“Wanna go to a host bar?”
That was the question a host in his 20s asked a woman as she was walking down the street in an entertainment district of Nagoya. Unbeknown to him, the woman was actually a plainclothes police officer out on patrol, but it turns out the man had an initially unapparent identity as well – he’s a junior high school teacher.
The incident, which was reported this week, took place on the night of February 11 in the city’s Sakae district. During a subsequent investigation, it came to light that in addition to working as a host and barker for the host bar, the man is also a part-time math teacher at a public junior high school in Nagoya, where he teaches about 20 hours a week. According to investigators, the man lives with his parents and has been working as a host two or three times a week since late last summer, not so much out of financial necessity but because of an attraction to the line of work.
In Nagoya, full-time teachers at public schools are classified as civil servants and must disclose and receive approval for any secondary employment or side business ventures. However, civil servant-status does not extend to part-time teachers, and so the man was exempt from this requirement. The situation gets somewhat muddier, though, with a vaguely defined stipulation that the secondary jobs of part-time teachers not undermine the credibility of their teaching position or otherwise prevent them from sufficient and proper devotion to their responsibilities as an educator. “He hadn’t caused any problems at the school,” commented one member of the Nagoya Board of Education, though. “I heard he’d been working diligently.”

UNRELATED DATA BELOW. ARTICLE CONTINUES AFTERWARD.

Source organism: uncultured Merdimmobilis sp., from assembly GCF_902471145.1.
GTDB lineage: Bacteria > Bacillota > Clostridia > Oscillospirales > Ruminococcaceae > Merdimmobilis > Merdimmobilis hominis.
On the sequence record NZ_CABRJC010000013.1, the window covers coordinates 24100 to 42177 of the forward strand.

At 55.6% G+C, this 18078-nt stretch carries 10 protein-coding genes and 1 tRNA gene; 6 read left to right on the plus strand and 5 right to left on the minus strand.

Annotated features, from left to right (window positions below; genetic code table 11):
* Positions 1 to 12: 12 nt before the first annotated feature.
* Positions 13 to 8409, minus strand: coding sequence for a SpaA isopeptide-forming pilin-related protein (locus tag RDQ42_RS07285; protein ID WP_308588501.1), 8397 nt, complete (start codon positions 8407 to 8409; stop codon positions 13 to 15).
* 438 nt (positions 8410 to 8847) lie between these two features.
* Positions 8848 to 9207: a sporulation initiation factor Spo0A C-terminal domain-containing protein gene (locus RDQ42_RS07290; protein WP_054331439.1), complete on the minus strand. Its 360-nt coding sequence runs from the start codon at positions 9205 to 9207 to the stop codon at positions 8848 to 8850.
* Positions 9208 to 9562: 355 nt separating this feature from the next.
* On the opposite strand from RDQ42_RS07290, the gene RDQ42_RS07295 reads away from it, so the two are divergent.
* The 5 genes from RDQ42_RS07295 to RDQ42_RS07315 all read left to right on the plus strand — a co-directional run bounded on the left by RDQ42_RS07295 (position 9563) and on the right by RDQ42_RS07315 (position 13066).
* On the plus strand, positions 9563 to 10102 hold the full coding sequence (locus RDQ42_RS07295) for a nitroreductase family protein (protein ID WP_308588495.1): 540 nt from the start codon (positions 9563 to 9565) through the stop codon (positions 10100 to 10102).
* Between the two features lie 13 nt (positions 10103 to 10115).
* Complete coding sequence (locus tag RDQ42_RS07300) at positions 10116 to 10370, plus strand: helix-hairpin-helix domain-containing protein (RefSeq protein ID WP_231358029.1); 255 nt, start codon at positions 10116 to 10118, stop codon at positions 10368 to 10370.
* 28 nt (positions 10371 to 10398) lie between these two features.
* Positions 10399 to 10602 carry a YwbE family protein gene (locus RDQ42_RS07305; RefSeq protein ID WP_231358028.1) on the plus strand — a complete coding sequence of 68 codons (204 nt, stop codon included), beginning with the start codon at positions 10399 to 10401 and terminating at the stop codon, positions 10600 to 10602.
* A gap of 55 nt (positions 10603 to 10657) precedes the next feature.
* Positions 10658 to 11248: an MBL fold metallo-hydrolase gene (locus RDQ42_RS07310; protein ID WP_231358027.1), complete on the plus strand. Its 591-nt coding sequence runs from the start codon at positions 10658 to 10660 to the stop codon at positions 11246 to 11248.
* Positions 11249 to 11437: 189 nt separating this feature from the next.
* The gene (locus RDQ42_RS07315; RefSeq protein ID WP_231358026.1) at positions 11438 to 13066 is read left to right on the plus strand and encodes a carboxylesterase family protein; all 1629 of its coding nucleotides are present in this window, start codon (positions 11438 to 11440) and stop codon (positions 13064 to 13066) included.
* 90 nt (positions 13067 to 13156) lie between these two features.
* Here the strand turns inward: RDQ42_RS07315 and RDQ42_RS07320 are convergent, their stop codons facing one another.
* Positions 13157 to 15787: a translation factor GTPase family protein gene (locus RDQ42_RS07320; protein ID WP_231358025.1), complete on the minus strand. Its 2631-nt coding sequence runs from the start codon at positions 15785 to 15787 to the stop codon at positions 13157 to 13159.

However, the incident is still likely to be the end of the man’s teaching position with his current school. While host bars themselves aren’t illegal, Aichi Prefecture (of which Nagoya is a part) has an ordinance against host and hostess club workers approaching passersby on the street in the manner the man did, and he was arrested for the violation. While his night job as a host may have been a gray area in the eyes of the Board of Education, it sees breaking the law and getting arrested as conduct unbecoming a public school teacher, and is moving to dismiss the man from his position.
Until now, the board has purposely avoided enacting blanket rules disallowing certain types of secondary work, in the interest of avoiding unfairly stigmatizing certain groups of workers. “Working as a host is outside of what we’d considered,” said one member following the man’s arrest, though, and the board is considering establishing more explicit rules for the future.
Source: Mainichi Shimbun via Otakomu
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